Electricity accesspopulation without electricity: 7,300,000
electrification - total population: 72%
electrification - urban areas: 92%
electrification - rural areas: 50% (2013)
population without electricity: 14,100,000
electrification - total population: 17%
electrification - urban areas: 56%
electrification - rural areas: 1% (2013)

Telecommunications

GhanaBurkina Faso
Telephones - main lines in usetotal subscriptions: 275,570
subscriptions per 100 inhabitants: 1 (July 2015 est.)
total subscriptions: 75,075
subscriptions per 100 inhabitants: less than 1 (July 2015 est.)
Telephones - mobile cellulartotal: 35.008 million
subscriptions per 100 inhabitants: 133 (July 2015 est.)
total: 14.447 million
subscriptions per 100 inhabitants: 76 (July 2015 est.)
Telephone systemgeneral assessment: primarily microwave radio relay; wireless local loop has been installed; outdated and unreliable fixed-line infrastructure heavily concentrated in Accra
domestic: competition among multiple mobile-cellular providers has spurred growth with a subscribership of more than 130 per 100 persons and rising
international: country code - 233; landing point for the SAT-3/WASC, Main One, and GLO-1 fiber-optic submarine cables that provide connectivity to South Africa, Europe, and Asia; satellite earth stations - 4 Intelsat (Atlantic Ocean); microwave radio relay link to Panaftel system connects Ghana to its neighbors (2015)
general assessment: system includes microwave radio relay, open-wire, and radiotelephone communication stations
domestic: fixed-line connections stand at less than 1 per 100 persons; mobile-cellular usage, fostered by multiple providers, is increasing steadily from a low base
international: country code - 226; satellite earth station - 1 Intelsat (Atlantic Ocean) (2015)
Internet country code.gh
.bf
Internet userstotal: 6.181 million
percent of population: 23.5% (July 2015 est.)
total: 2.156 million
percent of population: 11.4% (July 2015 est.)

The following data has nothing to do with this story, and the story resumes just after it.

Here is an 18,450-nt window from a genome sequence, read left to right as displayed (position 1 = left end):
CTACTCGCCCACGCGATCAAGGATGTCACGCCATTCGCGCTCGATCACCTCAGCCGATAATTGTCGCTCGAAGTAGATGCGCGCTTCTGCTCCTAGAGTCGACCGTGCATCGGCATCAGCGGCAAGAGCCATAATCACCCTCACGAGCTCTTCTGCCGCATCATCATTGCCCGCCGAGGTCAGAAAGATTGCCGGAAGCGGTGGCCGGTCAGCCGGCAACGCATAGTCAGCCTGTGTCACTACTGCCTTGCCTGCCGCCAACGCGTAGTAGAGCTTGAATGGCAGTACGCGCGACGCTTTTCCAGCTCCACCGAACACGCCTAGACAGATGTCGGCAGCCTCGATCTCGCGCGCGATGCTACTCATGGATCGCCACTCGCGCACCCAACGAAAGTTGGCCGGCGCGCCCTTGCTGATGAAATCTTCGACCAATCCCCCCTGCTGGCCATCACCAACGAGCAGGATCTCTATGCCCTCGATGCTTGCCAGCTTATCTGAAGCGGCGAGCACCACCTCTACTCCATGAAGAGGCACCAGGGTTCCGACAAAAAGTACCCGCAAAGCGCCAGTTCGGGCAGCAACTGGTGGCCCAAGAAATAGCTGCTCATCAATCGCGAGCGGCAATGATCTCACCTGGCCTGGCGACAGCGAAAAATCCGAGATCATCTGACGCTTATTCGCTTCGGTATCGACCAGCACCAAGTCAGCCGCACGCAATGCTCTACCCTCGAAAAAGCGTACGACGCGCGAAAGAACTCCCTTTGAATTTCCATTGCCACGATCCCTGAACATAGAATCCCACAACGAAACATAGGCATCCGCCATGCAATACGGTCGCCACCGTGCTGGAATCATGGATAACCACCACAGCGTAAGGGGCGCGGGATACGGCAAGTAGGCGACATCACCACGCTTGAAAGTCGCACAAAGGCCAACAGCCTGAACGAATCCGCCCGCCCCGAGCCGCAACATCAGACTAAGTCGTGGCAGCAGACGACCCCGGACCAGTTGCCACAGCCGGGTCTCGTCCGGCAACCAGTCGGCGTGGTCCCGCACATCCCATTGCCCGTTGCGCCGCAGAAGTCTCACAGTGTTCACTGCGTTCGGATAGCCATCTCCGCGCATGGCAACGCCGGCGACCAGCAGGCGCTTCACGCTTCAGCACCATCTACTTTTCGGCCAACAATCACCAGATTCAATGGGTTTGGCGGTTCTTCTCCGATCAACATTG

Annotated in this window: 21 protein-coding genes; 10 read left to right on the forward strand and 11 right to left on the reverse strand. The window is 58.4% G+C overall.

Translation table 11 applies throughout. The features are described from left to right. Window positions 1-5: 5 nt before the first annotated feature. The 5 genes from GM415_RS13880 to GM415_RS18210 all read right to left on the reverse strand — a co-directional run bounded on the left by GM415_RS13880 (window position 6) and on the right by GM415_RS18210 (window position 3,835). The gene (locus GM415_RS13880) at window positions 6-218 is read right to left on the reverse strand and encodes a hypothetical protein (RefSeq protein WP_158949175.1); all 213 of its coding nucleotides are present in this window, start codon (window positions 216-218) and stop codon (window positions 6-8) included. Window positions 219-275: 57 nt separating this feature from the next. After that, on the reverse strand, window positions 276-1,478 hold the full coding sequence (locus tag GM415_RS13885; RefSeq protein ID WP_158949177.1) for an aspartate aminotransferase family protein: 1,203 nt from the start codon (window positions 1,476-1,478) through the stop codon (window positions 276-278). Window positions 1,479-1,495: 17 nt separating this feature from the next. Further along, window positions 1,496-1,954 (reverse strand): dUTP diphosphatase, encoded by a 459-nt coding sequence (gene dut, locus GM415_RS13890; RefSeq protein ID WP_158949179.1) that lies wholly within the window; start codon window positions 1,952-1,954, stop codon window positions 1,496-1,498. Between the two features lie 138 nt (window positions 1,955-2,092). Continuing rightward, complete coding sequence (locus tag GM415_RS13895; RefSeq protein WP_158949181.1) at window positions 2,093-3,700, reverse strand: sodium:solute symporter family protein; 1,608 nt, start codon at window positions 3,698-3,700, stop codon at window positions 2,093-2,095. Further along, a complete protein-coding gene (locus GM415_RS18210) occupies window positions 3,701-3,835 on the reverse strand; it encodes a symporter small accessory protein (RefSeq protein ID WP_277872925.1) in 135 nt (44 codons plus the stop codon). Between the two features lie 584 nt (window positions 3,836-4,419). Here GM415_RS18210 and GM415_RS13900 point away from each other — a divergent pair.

Broadcast mediastate-owned TV station, 2 state-owned radio networks; several privately owned TV stations and a large number of privately owned radio stations; transmissions of multiple international broadcasters are accessible; several cable and satellite TV subscription services are obtainable (2007)
2 TV stations - 1 state-owned and 1 privately owned; state-owned radio runs a national and regional network; substantial number of privately owned radio stations; transmissions of several international broadcasters available in Ouagadougou (2007)

Transportation

GhanaBurkina Faso
Railwaystotal: 947 km
narrow gauge: 947 km 1.067-m gauge (2014)
total: 622 km
narrow gauge: 622 km 1.000-m gauge
note: another 660 km of this railway extends into Cote d'Ivoire (2014)
Roadwaystotal: 109,515 km
paved: 13,787 km
unpaved: 95,728 km (2009)
total: 15,272 km
note: does not include urban roads (2010)
Airports10 (2013)
23 (2013)
Airports - with paved runwaystotal: 7
over 3,047 m: 1
2,438 to 3,047 m: 1
1,524 to 2,437 m: 3
914 to 1,523 m: 2 (2013)
total: 2
over 3,047 m: 1
2,438 to 3,047 m: 1 (2013)
Airports - with unpaved runwaystotal: 3
914 to 1,523 m: 3 (2013)
total: 21
1,524 to 2,437 m: 3
914 to 1,523 m: 13
under 914 m: 5 (2013)

Military

GhanaBurkina Faso
Military branchesGhana Army, Ghana Navy, Ghana Air Force (2012)
Army, Air Force of Burkina Faso (Force Aerienne de Burkina Faso, FABF), National Gendarmerie (2011)
Military service age and obligation18-26 years of age for voluntary military service, with basic education certificate; no conscription; must be HIV/AIDS negative (2012)
18 years of age for voluntary military service; no conscription; women may serve in supporting roles (2013)
Military expenditures - percent of GDP0.49% of GDP (2015)
0.48% of GDP (2014)
0.53% of GDP (2013)
0.8% of GDP (2012)
0.59% of GDP (2011)
1.67% of GDP (2014)
1.34% of GDP (2013)
1.32% of GDP (2012)
1.29% of GDP (2011)

Transnational Issues

GhanaBurkina Faso
Disputes - internationaldisputed maritime border between Ghana and Cote d'Ivoire
adding to illicit cross-border activities, Burkina Faso has issues concerning unresolved boundary alignments with its neighbors; demarcation is currently underway with Mali; the dispute with Niger was referred to the ICJ in 2010, and a dispute over several villages with Benin persists; Benin retains a border dispute with Burkina Faso around the town of Koualou